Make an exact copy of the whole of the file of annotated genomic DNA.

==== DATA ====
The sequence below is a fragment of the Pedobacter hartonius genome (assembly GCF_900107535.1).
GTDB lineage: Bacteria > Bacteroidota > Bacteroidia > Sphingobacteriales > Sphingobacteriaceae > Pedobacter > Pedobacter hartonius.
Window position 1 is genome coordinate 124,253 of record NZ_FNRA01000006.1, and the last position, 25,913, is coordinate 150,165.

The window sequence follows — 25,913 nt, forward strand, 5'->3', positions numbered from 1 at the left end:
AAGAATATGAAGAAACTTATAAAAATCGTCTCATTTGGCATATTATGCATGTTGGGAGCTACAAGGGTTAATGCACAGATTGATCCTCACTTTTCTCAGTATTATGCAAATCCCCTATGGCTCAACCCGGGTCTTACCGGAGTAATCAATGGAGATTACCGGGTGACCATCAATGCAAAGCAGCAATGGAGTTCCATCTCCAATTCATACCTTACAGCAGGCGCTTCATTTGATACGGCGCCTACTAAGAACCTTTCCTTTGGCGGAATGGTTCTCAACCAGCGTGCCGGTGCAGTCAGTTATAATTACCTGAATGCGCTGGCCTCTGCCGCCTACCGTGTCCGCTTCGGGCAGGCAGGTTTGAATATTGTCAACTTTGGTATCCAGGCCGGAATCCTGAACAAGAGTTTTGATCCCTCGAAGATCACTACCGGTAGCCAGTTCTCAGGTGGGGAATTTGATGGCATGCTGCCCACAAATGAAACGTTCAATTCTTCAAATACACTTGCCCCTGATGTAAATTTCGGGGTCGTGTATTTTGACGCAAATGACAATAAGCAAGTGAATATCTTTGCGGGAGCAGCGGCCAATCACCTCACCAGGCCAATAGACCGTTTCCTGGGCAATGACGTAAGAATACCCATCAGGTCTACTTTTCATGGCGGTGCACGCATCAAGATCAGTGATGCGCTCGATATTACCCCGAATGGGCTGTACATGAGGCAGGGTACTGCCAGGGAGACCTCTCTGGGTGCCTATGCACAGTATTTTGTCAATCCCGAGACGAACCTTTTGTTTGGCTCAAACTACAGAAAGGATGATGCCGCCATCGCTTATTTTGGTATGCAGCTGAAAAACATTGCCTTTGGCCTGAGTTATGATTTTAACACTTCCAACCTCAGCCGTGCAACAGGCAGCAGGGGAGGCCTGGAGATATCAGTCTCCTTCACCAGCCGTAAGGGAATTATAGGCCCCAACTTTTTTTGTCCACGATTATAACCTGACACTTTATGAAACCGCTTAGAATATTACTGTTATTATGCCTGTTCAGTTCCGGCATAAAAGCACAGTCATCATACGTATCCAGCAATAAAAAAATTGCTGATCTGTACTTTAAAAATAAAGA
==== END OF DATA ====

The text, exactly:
The sequence below is a fragment of the Pedobacter hartonius genome (assembly GCF_900107535.1).
GTDB lineage: Bacteria > Bacteroidota > Bacteroidia > Sphingobacteriales > Sphingobacteriaceae > Pedobacter > Pedobacter hartonius.
Window position 1 is genome coordinate 124,253 of record NZ_FNRA01000006.1, and the last position, 25,913, is coordinate 150,165.

The window sequence follows — 25,913 nt, forward strand, 5'->3', positions numbered from 1 at the left end:
AAGAATATGAAGAAACTTATAAAAATCGTCTCATTTGGCATATTATGCATGTTGGGAGCTACAAGGGTTAATGCACAGATTGATCCTCACTTTTCTCAGTATTATGCAAATCCCCTATGGCTCAACCCGGGTCTTACCGGAGTAATCAATGGAGATTACCGGGTGACCATCAATGCAAAGCAGCAATGGAGTTCCATCTCCAATTCATACCTTACAGCAGGCGCTTCATTTGATACGGCGCCTACTAAGAACCTTTCCTTTGGCGGAATGGTTCTCAACCAGCGTGCCGGTGCAGTCAGTTATAATTACCTGAATGCGCTGGCCTCTGCCGCCTACCGTGTCCGCTTCGGGCAGGCAGGTTTGAATATTGTCAACTTTGGTATCCAGGCCGGAATCCTGAACAAGAGTTTTGATCCCTCGAAGATCACTACCGGTAGCCAGTTCTCAGGTGGGGAATTTGATGGCATGCTGCCCACAAATGAAACGTTCAATTCTTCAAATACACTTGCCCCTGATGTAAATTTCGGGGTCGTGTATTTTGACGCAAATGACAATAAGCAAGTGAATATCTTTGCGGGAGCAGCGGCCAATCACCTCACCAGGCCAATAGACCGTTTCCTGGGCAATGACGTAAGAATACCCATCAGGTCTACTTTTCATGGCGGTGCACGCATCAAGATCAGTGATGCGCTCGATATTACCCCGAATGGGCTGTACATGAGGCAGGGTACTGCCAGGGAGACCTCTCTGGGTGCCTATGCACAGTATTTTGTCAATCCCGAGACGAACCTTTTGTTTGGCTCAAACTACAGAAAGGATGATGCCGCCATCGCTTATTTTGGTATGCAGCTGAAAAACATTGCCTTTGGCCTGAGTTATGATTTTAACACTTCCAACCTCAGCCGTGCAACAGGCAGCAGGGGAGGCCTGGAGATATCAGTCTCCTTCACCAGCCGTAAGGGAATTATAGGCCCCAACTTTTTTTGTCCACGATTATAACCTGACACTTTATGAAACCGCTTAGAATATTACTGTTATTATGCCTGTTCAGTTCCGGCATAAAAGCACAGTCATCATACGTATCCAGCAATAAAAAAATTGCTGATCTGTACTTTAAAAATAAAGA